Auki water project: example of

An example of
The Diocese of
Auki is on the
island of Malaita
in the Solomon
Malaita is a large island but good
agricultural land is scarce.
The water project is in a rural area
consisting of six small villages.
Where do the villagers get fresh
water from?
Auki is a coastal
area surrounded
by sea water.
So where do the
people get fresh
water from?
What do you think?
The source of the water is an
underground rain-fed stream which flows
into a concrete tank.
At the moment water
from the stream flows
into the tank and then
into 12 existing outlets.
During a review of the
system in 2012, only five
outlets were working ...
very slowly!
There were no taps, so
the pipes were always
dripping – wasting water.
1,500 people were sharing 5 dribbly pipes!
The original system was
built in 1970 using
galvanised iron pipes.
In 2012 the pipes were
found to be corroding
and clogged with silt.
Some pipes were broken.
One of the partners involved in the water project is
the Catholic Diocese of Auki, represented by Liborio
Maemauri (left) and Francis Waleliofala (right).
Who do you think the man in the red t-shirt is?
Nick Borthwick from Caritas Aotearoa NZ works with
communities in places like Solomon Islands to help
people achieve their goals and dreams – in things like
education, agriculture and human rights.
Stage one of the Auki water project (Dec 2012) was to
repair the tank and improve the water flow.
Now it takes less than a minute to fill a bucket with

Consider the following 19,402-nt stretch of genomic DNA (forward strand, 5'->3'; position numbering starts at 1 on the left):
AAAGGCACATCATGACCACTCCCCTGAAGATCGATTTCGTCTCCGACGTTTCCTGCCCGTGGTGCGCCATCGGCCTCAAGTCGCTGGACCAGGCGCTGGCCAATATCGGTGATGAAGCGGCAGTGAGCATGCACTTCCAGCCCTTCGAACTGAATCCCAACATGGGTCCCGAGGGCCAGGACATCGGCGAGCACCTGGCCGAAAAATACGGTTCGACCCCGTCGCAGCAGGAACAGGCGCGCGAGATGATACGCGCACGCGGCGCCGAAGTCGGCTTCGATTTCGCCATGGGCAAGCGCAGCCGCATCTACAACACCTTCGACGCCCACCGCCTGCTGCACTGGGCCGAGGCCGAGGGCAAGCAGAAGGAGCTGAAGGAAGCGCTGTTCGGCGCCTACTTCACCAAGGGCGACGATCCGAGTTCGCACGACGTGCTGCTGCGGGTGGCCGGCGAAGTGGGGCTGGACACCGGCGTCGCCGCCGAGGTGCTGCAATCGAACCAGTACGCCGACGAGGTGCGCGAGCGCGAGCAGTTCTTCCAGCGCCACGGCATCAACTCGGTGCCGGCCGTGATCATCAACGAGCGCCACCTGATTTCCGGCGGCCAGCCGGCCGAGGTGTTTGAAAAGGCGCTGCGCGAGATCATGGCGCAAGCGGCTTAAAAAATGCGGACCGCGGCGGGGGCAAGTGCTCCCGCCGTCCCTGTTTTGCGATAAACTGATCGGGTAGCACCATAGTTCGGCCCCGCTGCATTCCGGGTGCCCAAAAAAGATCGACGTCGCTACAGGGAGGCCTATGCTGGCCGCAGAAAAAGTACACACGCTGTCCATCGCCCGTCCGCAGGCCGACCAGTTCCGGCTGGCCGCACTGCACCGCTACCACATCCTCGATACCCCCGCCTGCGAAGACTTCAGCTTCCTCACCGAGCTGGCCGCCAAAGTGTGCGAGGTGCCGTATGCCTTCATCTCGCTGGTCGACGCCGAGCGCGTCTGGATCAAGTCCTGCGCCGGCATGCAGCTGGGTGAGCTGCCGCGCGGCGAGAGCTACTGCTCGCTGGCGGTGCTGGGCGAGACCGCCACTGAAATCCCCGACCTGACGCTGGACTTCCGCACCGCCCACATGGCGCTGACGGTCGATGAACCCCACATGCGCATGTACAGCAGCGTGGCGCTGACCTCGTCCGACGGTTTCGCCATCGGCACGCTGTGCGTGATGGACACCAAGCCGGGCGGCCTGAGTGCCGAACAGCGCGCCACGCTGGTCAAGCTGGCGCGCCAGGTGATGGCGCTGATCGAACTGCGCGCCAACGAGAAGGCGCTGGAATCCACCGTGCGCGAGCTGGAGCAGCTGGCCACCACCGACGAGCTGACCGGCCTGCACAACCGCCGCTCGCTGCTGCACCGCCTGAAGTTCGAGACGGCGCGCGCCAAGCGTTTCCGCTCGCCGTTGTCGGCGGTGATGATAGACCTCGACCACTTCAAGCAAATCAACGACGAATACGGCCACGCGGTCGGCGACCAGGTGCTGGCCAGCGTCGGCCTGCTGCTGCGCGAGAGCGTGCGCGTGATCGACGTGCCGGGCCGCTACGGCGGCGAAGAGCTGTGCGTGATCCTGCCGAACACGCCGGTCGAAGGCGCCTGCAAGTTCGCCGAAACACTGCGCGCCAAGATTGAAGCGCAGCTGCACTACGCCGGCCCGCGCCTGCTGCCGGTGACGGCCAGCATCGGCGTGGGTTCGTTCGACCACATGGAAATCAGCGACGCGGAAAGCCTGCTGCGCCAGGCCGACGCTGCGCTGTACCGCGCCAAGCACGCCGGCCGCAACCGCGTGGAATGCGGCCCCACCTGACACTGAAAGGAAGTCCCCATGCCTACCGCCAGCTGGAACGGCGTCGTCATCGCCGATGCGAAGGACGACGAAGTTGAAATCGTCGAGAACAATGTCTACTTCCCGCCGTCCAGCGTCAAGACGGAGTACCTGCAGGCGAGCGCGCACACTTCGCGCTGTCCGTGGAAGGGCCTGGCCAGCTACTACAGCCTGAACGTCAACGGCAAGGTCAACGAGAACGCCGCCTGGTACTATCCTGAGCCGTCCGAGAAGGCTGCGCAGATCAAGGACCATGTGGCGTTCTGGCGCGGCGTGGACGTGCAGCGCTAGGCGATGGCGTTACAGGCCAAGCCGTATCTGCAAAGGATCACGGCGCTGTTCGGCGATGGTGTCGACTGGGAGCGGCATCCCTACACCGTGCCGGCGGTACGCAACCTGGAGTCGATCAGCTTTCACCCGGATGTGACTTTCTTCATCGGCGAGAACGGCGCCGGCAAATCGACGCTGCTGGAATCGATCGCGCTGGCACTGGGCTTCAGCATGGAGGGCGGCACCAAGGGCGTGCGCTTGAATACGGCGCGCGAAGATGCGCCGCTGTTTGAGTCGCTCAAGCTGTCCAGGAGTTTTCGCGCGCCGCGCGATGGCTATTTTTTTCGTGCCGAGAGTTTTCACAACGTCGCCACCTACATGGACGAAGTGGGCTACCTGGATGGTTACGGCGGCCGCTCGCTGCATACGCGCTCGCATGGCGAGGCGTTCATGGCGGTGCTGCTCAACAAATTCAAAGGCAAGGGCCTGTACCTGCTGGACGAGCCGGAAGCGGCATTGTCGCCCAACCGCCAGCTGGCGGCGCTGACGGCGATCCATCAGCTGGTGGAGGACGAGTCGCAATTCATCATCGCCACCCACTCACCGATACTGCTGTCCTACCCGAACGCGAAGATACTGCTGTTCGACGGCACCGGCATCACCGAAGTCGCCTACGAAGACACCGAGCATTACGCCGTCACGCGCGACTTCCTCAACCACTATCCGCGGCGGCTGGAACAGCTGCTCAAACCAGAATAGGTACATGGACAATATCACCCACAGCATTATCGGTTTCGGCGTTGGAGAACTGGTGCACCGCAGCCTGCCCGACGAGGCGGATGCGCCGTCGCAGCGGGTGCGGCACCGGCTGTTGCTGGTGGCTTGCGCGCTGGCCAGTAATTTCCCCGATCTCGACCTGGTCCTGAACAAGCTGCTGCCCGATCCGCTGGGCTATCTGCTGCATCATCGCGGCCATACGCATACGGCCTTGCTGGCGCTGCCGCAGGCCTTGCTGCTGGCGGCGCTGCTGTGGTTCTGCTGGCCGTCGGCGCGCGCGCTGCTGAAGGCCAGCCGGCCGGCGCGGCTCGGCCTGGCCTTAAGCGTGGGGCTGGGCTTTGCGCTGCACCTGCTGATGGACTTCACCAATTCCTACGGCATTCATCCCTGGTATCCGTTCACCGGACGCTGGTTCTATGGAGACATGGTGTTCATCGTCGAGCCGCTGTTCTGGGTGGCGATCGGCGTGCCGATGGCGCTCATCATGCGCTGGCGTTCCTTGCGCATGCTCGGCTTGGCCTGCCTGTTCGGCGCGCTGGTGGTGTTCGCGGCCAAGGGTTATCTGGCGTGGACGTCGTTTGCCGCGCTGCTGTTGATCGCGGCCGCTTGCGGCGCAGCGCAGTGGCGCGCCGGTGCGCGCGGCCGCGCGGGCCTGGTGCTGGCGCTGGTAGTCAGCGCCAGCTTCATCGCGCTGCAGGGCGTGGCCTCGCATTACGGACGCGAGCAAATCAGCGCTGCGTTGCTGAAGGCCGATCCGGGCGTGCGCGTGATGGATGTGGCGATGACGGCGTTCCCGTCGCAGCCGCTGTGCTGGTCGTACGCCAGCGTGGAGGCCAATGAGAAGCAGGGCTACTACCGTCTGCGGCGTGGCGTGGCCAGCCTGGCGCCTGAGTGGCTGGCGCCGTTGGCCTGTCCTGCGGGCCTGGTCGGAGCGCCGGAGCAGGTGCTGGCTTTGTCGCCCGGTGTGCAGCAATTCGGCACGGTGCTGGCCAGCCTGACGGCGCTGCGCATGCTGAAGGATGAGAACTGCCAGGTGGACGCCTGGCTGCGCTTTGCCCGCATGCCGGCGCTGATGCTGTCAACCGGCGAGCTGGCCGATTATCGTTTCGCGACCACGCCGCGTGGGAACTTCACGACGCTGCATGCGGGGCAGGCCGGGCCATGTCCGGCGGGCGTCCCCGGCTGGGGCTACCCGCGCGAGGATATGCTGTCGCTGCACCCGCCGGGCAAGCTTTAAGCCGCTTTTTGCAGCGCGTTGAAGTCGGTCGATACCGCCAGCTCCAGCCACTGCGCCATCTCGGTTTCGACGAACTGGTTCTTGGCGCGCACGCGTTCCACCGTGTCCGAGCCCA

water. It used to take up to 20 minutes!
Stage two of the project is to construct 17 more
stand pipes and taps and concrete skirts, like this
one in the village of Kwainaketo.
This is the plan...
Partnership at Work: A community meeting
The Chairperson of the local water committee is
speaking to the local people.
The local people are going to raise some of
the money for stage two of the project
Let’s recap what you’ve learned!!
How will the new water system make life better for
the six communities in Auki?
•Water is safer and cleaner. (There is less rust, silt and
residue in the new pipes.)
•It takes less time to collect water and do household
•Less water is wasted because the taps can turn the
water flow on and off.
Families will be healthier because of improved
access to clean water for washing and bathing.
Access to clean drinking water will
also improve.
Help Caritas continue improving water
systems in Auki.
Go to
Photos: Adrian Heke
Philip Gibbs
Nick Borthwick